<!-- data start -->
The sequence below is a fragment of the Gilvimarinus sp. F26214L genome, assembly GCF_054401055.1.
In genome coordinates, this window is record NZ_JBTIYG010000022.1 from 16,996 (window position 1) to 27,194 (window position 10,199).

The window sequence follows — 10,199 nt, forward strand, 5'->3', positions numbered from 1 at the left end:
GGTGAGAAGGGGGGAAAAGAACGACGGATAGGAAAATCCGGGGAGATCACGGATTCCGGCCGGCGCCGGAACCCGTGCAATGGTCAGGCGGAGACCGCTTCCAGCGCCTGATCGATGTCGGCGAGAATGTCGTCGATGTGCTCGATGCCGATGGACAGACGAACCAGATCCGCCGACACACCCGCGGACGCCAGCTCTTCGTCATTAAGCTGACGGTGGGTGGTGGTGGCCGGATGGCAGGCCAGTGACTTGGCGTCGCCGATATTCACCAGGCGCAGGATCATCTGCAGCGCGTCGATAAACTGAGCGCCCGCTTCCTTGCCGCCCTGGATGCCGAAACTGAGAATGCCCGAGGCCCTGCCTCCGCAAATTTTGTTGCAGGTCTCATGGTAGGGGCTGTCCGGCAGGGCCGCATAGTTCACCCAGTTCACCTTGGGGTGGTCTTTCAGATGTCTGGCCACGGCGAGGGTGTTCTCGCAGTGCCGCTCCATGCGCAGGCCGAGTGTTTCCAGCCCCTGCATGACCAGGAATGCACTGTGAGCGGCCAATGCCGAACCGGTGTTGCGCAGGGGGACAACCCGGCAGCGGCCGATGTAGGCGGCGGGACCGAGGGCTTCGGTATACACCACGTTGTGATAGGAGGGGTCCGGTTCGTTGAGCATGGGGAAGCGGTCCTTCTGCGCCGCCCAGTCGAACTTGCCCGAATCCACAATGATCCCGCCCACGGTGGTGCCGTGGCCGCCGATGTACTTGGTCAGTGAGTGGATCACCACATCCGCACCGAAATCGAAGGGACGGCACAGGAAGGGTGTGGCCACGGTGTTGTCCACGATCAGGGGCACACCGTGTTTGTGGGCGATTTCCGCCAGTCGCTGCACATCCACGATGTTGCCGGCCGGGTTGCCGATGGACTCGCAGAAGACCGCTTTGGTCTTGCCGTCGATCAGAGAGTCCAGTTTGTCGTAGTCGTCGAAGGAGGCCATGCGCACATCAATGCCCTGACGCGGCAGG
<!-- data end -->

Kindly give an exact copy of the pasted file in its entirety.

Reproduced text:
The sequence below is a fragment of the Gilvimarinus sp. F26214L genome, assembly GCF_054401055.1.
In genome coordinates, this window is record NZ_JBTIYG010000022.1 from 16,996 (window position 1) to 27,194 (window position 10,199).

The window sequence follows — 10,199 nt, forward strand, 5'->3', positions numbered from 1 at the left end:
GGTGAGAAGGGGGGAAAAGAACGACGGATAGGAAAATCCGGGGAGATCACGGATTCCGGCCGGCGCCGGAACCCGTGCAATGGTCAGGCGGAGACCGCTTCCAGCGCCTGATCGATGTCGGCGAGAATGTCGTCGATGTGCTCGATGCCGATGGACAGACGAACCAGATCCGCCGACACACCCGCGGACGCCAGCTCTTCGTCATTAAGCTGACGGTGGGTGGTGGTGGCCGGATGGCAGGCCAGTGACTTGGCGTCGCCGATATTCACCAGGCGCAGGATCATCTGCAGCGCGTCGATAAACTGAGCGCCCGCTTCCTTGCCGCCCTGGATGCCGAAACTGAGAATGCCCGAGGCCCTGCCTCCGCAAATTTTGTTGCAGGTCTCATGGTAGGGGCTGTCCGGCAGGGCCGCATAGTTCACCCAGTTCACCTTGGGGTGGTCTTTCAGATGTCTGGCCACGGCGAGGGTGTTCTCGCAGTGCCGCTCCATGCGCAGGCCGAGTGTTTCCAGCCCCTGCATGACCAGGAATGCACTGTGAGCGGCCAATGCCGAACCGGTGTTGCGCAGGGGGACAACCCGGCAGCGGCCGATGTAGGCGGCGGGACCGAGGGCTTCGGTATACACCACGTTGTGATAGGAGGGGTCCGGTTCGTTGAGCATGGGGAAGCGGTCCTTCTGCGCCGCCCAGTCGAACTTGCCCGAATCCACAATGATCCCGCCCACGGTGGTGCCGTGGCCGCCGATGTACTTGGTCAGTGAGTGGATCACCACATCCGCACCGAAATCGAAGGGACGGCACAGGAAGGGTGTGGCCACGGTGTTGTCCACGATCAGGGGCACACCGTGTTTGTGGGCGATTTCCGCCAGTCGCTGCACATCCACGATGTTGCCGGCCGGGTTGCCGATGGACTCGCAGAAGACCGCTTTGGTCTTGCCGTCGATCAGAGAGTCCAGTTTGTCGTAGTCGTCGAAGGAGGCCATGCGCACATCAATGCCCTGACGCGGCAGG